Hopscotch – Every Nigerian remembers the game of hopscotch from growing up. Hopscotch is an age-old children's game based on the principle of not treading on lines. In Nigeria it is known as 'suwe'. The diagram is drawn in sand, and a stone or a ball of crushed leaves is used as a marker. The rules resemble those in the German game of Hinkspiel. In suwe, if the player's stone is tossed on a line, he/she is out of the game. At the end of the game, the players make drawings in each of the squares. The game is quite unisexual – it is not uncommon to find young boys in primary and junior secondary schools playing alongside their female peers.
Fire on the mountain – Children are arranged into two concentric circles, one with one more member than the other. Upon a signal they begin to run in opposite directions singing "fire on the mountain, run, run, run" until the whistle is blown – "fire is up!" Then each player endeavours to secure a partner from the other circle. The player left without a partner is penalised to do some stunts or asked to squat in the centre of the circle. The elimination process continues until one pair is left, who are then declared the winners. This game has various indigenous names across Nigerian cultures.
Who picks the flag first – Two teams of children play this game. The children are grouped into two equal and parallel formations opposite each other. Children from the opposing teams are paired to numbers, two children per number. An umpire then stands at a distance holding up a flag or cloth. The umpire begins to call numbers. The two children paired to that number begin to run towards the flag. While running, each child is to ensure that he/she is not touched by his/her opponent while they race towards the flag. The player that does not succeed in picking up the flag or that is touched by the other player before returning to his domain (where other teammates are) is thus 'captured' by the other team. The game continues in this manner until all of one team's players are 'captives'. This game has various indigenous names across Nigerian cultures.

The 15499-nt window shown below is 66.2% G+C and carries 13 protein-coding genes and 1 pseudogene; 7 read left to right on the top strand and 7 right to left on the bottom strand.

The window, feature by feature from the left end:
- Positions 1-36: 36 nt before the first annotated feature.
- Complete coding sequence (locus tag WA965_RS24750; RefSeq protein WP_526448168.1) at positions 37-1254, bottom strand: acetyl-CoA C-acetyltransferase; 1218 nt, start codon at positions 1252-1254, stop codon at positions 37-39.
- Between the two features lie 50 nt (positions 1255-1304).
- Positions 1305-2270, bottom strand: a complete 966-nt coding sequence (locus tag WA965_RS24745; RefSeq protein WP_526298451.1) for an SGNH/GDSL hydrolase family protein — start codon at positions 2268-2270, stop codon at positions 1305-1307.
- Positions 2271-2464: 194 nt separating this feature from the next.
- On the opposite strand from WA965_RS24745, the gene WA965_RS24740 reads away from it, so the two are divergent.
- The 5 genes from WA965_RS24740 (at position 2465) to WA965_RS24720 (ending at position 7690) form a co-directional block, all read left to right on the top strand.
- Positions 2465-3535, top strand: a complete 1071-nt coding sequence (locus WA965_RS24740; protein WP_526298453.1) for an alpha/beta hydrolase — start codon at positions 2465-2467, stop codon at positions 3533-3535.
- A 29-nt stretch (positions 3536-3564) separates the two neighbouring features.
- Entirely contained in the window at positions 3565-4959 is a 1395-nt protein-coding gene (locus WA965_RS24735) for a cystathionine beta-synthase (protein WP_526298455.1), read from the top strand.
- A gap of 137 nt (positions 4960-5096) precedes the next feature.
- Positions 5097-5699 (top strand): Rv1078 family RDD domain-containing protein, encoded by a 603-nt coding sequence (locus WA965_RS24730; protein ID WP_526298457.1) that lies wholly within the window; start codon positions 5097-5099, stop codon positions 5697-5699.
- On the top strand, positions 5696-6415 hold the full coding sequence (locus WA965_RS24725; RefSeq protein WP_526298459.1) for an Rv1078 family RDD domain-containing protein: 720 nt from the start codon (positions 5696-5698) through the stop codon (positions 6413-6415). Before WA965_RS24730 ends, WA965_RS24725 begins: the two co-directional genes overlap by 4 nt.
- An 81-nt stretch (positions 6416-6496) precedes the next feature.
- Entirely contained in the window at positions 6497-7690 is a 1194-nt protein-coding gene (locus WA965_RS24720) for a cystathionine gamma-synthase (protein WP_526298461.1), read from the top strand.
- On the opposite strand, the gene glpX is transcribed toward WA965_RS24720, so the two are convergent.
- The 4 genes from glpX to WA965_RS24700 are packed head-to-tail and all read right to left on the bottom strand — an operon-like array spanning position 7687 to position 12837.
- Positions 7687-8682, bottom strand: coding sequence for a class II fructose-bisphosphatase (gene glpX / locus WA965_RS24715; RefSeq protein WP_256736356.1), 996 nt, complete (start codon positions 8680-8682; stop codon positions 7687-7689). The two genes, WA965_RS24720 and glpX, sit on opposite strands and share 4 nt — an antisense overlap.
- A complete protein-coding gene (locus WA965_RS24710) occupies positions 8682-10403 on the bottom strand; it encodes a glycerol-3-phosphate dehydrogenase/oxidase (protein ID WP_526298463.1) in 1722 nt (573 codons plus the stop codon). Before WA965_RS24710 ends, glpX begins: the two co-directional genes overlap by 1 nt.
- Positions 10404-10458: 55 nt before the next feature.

Akokoro – This is played by two people (usually boys) using a small snail shell or soft metal sheet shaped like a snail shell. One of the players spins the shell/cone and while it is spinning swipes it or 'cuts' it with a sweeping stroke of the finger to make the base of the cone land flat on the ground. The winning player is usually the player who can successfully make the base of the cone land flat. Unless the cone lands in this manner, a player is unsuccessful. When a player has achieved this feat and the other has not, the player who fails offers his hand to the winning player for a 'strike' – the winner uses the cone to forcefully hit the back of the loser's hand. The game is also known as Okoto.
Ayo – This is played by two players on a rectangular carved board with 12 round pits, 6 on each side. 48 small seeds are shared in fours into each of the 12 holes. Each player takes turns to move seeds from the pits on his side of the board and strives to win more than half the seeds to win the game. The game helps to enhance the quantitative ability of the players as success depends a lot on logic and one's ability to count correctly and manipulate numbers. It is played widely throughout Nigeria. The Ebira people call it Igori.
Ten Ten – In playing this game, girls stand facing each other clapping their hands and moving their legs to a rhythm. The aim of each girl during the game is to ensure that she does not raise the leg directly facing the other girl – which means it is okay for a girl to raise a left leg when the other raises a right leg. Once a girl raises the wrong leg, the other girl scores a point.
Ta lo wa ninu ogba naa? – To play this game, the children form a circle. One of the players stands outside the circle while those players in the circle sing 'ta lo wa ninu ogba naa,' which literarily means in Yoruba 'who is in the garden?' When the song ends, the player outside the circle chooses any of the players in the circle to replace him/her before joining the others in the circle.
Why not draw some lines and remember how it felt to be a child!
*culled from www.jetlifenigeria.com